- ‘Tis the Season: London florist creates $4.6 million Christmas wreath
- No tailgating allowed at Super Bowl XLVIII
- Pentagon to transport African troops to Central African Republic
- Chinese man fed up with his girlfriend’s shopping jumps to his death
- Ukraine leader to talk with protesters; Washington urges caution
- Pope Francis: A nun saved my life
- Israeli P.M. Netanyahu backs out of Mandela funeral
- Elian Gonzalez makes first trip outside Cuba since custody battle
- U.S., British intelligence agents enter online sci-fi world to spy on gamers
- Sarah Palin to host the outdoors show ‘Amazing America’
Hasner tops Times poll as choice to face Nelson in 2012
GOP sees incumbent vulnerable in tough cycle
Former Florida Republican state House Majority Leader Adam Hasner has narrowly won a poll of state conservatives meeting in Orlando, giving his campaign fresh momentum in the tight contest for the right to take on Democratic Sen. Bill Nelson next year.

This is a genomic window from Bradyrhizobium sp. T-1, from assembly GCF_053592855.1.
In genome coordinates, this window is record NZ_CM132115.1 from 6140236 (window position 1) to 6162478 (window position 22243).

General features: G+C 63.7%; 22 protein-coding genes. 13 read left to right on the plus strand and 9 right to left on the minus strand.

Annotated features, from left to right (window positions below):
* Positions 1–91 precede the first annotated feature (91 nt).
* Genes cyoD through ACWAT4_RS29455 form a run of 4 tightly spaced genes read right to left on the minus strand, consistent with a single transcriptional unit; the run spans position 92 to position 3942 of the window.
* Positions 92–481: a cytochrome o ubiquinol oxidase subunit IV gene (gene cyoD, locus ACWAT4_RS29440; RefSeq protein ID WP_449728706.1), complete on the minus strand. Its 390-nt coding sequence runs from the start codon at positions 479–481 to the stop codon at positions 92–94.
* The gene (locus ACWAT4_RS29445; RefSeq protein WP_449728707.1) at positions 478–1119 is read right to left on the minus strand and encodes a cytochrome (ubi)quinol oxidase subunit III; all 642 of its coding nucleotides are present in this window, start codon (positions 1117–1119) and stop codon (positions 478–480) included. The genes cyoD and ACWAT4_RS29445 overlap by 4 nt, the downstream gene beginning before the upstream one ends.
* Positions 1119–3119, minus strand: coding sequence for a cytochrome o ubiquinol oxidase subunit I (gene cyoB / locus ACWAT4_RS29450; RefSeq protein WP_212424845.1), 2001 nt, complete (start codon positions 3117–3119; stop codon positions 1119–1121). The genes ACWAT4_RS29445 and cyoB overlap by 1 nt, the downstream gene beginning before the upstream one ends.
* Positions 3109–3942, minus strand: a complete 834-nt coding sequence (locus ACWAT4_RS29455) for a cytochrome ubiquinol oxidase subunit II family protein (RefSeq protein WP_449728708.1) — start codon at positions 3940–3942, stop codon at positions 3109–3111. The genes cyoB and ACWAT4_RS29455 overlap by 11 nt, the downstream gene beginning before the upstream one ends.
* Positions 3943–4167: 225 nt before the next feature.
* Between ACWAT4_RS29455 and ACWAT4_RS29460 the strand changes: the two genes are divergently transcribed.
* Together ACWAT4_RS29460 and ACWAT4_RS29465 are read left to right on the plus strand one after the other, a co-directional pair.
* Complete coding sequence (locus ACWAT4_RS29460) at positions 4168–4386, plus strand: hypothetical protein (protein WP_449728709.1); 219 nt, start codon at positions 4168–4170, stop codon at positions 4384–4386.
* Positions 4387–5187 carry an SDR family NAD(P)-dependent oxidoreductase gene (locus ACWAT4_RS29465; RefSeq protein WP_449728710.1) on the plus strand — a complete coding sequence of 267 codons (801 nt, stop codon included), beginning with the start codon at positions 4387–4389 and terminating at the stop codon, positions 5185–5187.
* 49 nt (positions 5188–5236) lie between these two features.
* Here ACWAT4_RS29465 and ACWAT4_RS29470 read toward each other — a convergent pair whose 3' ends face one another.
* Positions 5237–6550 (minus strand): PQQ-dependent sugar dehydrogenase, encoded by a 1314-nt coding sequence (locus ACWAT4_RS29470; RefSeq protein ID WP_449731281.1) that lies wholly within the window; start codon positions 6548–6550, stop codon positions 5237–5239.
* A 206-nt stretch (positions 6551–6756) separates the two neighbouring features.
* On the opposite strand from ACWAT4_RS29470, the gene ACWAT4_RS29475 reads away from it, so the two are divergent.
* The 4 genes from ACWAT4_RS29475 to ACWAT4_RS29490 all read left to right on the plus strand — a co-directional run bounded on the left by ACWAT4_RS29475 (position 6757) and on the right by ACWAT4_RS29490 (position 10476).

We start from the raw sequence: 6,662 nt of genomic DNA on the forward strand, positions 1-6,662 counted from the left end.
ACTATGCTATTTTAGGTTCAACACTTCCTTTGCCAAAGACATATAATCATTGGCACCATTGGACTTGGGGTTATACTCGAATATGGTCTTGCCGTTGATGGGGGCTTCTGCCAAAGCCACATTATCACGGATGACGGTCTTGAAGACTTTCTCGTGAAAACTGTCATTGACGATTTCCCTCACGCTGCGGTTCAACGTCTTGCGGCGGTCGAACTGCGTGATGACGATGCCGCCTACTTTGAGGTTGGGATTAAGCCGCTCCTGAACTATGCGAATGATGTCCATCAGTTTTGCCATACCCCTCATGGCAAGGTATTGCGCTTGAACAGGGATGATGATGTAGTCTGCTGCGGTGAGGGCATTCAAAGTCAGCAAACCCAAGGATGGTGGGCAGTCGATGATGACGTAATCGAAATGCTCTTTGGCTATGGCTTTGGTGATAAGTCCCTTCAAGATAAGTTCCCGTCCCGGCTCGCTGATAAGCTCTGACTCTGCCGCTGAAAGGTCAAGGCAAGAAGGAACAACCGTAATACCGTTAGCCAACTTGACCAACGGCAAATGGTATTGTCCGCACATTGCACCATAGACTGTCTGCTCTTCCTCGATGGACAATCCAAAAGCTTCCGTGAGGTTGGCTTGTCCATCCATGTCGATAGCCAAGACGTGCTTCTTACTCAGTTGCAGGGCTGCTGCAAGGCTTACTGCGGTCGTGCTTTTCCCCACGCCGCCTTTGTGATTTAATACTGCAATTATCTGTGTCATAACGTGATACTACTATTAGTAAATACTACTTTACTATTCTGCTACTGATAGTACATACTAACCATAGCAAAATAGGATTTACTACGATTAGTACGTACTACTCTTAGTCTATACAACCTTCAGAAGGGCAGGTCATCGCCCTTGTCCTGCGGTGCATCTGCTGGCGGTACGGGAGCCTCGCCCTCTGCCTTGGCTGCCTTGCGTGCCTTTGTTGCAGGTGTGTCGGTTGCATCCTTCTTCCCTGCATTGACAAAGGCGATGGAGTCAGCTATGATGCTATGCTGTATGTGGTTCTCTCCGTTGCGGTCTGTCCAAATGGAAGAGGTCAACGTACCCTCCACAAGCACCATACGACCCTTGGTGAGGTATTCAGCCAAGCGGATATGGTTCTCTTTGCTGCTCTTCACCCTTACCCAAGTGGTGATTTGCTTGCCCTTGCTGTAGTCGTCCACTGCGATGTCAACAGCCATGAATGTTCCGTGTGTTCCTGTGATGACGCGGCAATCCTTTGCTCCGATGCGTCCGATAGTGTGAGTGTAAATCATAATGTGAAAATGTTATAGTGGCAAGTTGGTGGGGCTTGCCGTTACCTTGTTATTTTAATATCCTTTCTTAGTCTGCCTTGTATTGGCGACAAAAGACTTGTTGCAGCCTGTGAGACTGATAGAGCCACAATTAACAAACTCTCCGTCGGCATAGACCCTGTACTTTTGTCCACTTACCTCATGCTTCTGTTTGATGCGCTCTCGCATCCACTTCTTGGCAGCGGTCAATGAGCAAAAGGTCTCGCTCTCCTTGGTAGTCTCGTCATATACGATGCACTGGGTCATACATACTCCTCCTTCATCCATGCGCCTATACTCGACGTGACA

Mr. Hasner took 34 percent of the vote, with businessman Mike McCalister second with 30 percent of the vote and former Sen. George LeMieux third at 24 percent. Craig Miller, another businessman and restaurateur, finished fourth with 12 percent..
The poll, co-sponsored by The Washington Times, was conducted at the American Conservative Union’s Conservative Political Action Conference (CPAC) in Orlando this week. Florida Republicans who heard the party’s top presidential candidates square off in a debate Thursday night will hold a presidential straw poll over the weekend.
A total of 1,501 CPAC delegates took part in the poll, which was conducted by Fabrizio, McLaughlin and Associates on behalf of Florida CPAC and The Washington Times.
Mr. Hasner has benefited from endorsements from the tea party organizing group FreedomWorks and from influential RedState.com blogger Erik Erickson. Mr. McCalister is a businessman and former Army colonel who unsuccessfully ran for the GOP gubernatorial nomination last year. Mr. Miller is also a military veteran and businessman who used to run the Ruth’s Chris steakhouse chain.